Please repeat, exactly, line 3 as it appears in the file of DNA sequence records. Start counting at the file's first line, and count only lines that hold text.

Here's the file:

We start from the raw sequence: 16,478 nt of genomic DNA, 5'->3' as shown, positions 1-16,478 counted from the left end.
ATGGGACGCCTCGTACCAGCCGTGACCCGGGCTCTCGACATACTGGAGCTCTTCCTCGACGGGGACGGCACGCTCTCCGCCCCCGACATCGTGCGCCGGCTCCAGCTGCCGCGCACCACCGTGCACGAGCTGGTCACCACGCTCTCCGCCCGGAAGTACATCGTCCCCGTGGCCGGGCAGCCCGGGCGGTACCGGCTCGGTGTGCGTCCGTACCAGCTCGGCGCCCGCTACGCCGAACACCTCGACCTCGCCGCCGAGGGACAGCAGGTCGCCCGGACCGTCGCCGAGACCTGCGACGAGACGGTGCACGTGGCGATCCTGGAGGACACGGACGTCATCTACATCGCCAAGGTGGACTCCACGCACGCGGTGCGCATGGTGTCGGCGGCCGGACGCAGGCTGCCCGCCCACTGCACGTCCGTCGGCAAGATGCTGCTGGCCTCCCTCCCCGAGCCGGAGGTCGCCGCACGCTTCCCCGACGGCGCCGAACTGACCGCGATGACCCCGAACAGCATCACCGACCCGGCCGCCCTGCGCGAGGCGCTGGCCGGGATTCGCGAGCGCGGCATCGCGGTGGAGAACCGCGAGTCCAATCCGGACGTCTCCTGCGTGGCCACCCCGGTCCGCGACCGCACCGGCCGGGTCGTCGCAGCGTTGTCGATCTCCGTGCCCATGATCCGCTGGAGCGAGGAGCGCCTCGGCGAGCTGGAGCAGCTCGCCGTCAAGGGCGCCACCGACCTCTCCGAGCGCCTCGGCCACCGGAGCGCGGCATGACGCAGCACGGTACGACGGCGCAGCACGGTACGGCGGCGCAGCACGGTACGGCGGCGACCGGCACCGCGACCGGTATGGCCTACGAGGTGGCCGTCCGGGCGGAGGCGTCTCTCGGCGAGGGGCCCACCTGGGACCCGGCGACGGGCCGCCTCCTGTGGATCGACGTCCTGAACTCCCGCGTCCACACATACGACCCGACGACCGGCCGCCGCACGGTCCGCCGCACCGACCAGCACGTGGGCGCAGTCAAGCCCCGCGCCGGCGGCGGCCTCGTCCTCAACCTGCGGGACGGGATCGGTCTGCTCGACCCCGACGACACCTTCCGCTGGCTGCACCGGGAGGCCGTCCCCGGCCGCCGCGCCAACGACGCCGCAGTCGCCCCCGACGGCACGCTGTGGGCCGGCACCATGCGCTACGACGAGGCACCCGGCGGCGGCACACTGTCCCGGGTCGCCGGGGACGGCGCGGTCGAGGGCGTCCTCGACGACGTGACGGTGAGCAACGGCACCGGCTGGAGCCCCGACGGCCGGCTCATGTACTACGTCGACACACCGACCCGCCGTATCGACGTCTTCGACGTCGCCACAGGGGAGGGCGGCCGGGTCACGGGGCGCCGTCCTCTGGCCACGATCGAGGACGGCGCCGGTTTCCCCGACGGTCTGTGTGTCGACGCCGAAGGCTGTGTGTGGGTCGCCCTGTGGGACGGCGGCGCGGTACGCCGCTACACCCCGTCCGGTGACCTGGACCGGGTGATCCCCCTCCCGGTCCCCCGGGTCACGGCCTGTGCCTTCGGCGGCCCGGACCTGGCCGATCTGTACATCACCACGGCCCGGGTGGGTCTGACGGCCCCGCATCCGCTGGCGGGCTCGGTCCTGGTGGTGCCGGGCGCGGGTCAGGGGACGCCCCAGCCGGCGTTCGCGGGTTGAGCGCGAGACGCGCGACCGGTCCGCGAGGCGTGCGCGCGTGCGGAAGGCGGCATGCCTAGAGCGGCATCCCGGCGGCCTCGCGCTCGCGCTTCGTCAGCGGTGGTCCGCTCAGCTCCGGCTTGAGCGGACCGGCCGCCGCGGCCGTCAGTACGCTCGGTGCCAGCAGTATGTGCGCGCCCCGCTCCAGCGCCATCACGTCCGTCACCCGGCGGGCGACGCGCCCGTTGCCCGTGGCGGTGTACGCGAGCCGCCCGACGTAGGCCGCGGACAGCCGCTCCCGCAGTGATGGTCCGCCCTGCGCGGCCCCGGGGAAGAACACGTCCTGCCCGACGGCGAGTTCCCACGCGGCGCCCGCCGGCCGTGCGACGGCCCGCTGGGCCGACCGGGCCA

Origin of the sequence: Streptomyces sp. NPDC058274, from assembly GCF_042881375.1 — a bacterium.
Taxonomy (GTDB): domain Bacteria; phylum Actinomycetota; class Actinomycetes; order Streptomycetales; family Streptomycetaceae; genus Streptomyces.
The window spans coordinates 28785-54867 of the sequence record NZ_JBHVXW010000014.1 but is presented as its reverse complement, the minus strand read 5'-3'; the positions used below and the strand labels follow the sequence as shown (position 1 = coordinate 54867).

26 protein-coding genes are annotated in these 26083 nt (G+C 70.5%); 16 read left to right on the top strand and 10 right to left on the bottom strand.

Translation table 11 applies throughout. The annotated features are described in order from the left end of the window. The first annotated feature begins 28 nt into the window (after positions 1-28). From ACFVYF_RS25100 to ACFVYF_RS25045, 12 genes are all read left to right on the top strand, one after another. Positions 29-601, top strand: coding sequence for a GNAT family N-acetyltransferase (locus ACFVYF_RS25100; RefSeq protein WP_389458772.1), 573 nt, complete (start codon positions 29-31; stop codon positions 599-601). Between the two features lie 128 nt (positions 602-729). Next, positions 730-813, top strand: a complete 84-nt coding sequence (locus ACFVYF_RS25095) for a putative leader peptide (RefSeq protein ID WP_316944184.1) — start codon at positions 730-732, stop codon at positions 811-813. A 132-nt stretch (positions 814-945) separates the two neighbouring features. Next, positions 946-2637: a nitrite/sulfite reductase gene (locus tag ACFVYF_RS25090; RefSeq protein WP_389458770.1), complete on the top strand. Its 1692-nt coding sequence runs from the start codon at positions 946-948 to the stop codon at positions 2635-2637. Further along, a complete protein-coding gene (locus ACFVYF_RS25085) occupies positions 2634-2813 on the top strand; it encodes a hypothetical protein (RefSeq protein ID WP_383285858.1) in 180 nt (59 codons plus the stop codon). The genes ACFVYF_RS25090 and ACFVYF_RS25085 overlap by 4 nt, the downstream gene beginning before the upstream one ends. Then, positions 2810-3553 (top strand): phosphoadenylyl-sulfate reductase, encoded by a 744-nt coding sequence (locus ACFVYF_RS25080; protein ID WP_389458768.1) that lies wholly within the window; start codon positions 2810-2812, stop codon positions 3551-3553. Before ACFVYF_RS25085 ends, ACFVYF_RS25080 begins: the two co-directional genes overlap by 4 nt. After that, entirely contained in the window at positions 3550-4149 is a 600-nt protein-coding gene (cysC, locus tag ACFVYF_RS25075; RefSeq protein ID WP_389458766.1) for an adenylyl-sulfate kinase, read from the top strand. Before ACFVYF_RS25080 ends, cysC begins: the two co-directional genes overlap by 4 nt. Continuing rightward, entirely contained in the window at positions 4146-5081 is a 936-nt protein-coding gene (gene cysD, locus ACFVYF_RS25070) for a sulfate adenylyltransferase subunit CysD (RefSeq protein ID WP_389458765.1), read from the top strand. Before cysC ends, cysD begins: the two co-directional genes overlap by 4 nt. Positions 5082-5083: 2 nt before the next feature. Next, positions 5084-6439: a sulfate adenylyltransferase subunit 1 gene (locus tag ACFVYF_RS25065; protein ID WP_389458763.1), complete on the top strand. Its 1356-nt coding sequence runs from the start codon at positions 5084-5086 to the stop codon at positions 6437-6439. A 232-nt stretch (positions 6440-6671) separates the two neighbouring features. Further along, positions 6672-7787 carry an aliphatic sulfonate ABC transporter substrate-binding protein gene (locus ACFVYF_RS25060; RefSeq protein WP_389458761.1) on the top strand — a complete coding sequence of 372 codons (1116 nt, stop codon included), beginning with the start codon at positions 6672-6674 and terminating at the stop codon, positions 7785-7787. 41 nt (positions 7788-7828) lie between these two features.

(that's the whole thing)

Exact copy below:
Origin of the sequence: Streptomyces sp. NPDC058274, from assembly GCF_042881375.1 — a bacterium.